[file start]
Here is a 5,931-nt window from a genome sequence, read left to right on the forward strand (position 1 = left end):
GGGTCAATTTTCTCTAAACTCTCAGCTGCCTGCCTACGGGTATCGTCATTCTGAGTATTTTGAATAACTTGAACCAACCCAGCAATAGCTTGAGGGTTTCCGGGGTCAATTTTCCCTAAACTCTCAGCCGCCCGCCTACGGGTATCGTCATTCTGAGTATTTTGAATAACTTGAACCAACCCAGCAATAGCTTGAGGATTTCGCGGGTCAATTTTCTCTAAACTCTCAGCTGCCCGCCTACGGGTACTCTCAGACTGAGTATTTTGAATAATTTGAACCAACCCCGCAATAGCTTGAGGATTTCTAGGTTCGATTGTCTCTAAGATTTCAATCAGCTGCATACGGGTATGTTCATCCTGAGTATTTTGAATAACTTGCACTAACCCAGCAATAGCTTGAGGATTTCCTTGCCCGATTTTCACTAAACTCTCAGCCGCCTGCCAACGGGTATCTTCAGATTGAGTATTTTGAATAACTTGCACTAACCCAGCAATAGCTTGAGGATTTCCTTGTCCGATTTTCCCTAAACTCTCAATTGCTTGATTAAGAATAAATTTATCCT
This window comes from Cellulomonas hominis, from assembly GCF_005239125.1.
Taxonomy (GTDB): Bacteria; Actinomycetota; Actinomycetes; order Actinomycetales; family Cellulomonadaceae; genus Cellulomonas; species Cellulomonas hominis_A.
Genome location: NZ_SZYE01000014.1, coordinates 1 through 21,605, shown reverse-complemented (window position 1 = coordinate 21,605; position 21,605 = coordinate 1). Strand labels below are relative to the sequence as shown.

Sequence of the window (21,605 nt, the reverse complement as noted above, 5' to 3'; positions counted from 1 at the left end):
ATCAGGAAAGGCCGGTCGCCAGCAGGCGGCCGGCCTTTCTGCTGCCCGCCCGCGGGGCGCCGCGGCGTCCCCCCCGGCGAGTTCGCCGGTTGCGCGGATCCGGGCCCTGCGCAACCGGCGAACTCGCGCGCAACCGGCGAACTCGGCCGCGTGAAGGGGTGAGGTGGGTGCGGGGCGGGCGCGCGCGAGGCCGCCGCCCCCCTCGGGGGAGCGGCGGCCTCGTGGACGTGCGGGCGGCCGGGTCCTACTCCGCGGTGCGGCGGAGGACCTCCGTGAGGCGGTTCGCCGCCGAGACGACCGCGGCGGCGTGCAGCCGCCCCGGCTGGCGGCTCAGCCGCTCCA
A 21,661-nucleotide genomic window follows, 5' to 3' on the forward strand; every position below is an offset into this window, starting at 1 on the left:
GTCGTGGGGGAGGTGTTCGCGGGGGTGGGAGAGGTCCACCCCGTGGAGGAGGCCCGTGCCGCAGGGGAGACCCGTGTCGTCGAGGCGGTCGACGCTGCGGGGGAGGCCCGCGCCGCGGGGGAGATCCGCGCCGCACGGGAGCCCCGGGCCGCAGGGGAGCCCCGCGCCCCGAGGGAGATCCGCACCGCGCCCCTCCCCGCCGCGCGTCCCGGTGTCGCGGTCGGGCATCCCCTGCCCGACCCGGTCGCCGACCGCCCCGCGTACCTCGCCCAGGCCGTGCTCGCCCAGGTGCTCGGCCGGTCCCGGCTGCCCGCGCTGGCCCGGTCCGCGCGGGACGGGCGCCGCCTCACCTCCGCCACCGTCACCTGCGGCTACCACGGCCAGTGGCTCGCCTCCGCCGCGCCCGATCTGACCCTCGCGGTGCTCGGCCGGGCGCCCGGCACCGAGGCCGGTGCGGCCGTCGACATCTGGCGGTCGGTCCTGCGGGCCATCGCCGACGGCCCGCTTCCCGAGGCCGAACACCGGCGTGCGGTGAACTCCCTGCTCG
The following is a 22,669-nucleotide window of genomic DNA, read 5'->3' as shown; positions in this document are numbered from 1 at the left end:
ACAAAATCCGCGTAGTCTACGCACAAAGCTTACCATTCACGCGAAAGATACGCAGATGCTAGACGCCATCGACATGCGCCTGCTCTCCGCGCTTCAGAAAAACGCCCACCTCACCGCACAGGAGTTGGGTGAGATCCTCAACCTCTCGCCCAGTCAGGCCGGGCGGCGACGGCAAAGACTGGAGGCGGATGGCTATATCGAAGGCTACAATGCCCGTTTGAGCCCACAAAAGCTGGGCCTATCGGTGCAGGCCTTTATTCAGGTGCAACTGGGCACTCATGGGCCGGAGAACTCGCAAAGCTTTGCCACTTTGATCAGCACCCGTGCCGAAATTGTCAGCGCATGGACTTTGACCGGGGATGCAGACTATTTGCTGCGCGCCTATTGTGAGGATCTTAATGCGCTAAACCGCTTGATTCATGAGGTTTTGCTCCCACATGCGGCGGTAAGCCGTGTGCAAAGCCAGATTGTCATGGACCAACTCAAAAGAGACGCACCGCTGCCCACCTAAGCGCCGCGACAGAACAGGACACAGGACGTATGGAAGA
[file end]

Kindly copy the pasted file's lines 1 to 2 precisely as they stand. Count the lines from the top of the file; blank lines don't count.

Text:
Here is a 5,931-nt window from a genome sequence, read left to right on the forward strand (position 1 = left end):
GGGTCAATTTTCTCTAAACTCTCAGCTGCCTGCCTACGGGTATCGTCATTCTGAGTATTTTGAATAACTTGAACCAACCCAGCAATAGCTTGAGGGTTTCCGGGGTCAATTTTCCCTAAACTCTCAGCCGCCCGCCTACGGGTATCGTCATTCTGAGTATTTTGAATAACTTGAACCAACCCAGCAATAGCTTGAGGATTTCGCGGGTCAATTTTCTCTAAACTCTCAGCTGCCCGCCTACGGGTACTCTCAGACTGAGTATTTTGAATAATTTGAACCAACCCCGCAATAGCTTGAGGATTTCTAGGTTCGATTGTCTCTAAGATTTCAATCAGCTGCATACGGGTATGTTCATCCTGAGTATTTTGAATAACTTGCACTAACCCAGCAATAGCTTGAGGATTTCCTTGCCCGATTTTCACTAAACTCTCAGCCGCCTGCCAACGGGTATCTTCAGATTGAGTATTTTGAATAACTTGCACTAACCCAGCAATAGCTTGAGGATTTCCTTGTCCGATTTTCCCTAAACTCTCAATTGCTTGATTAAGAATAAATTTATCCT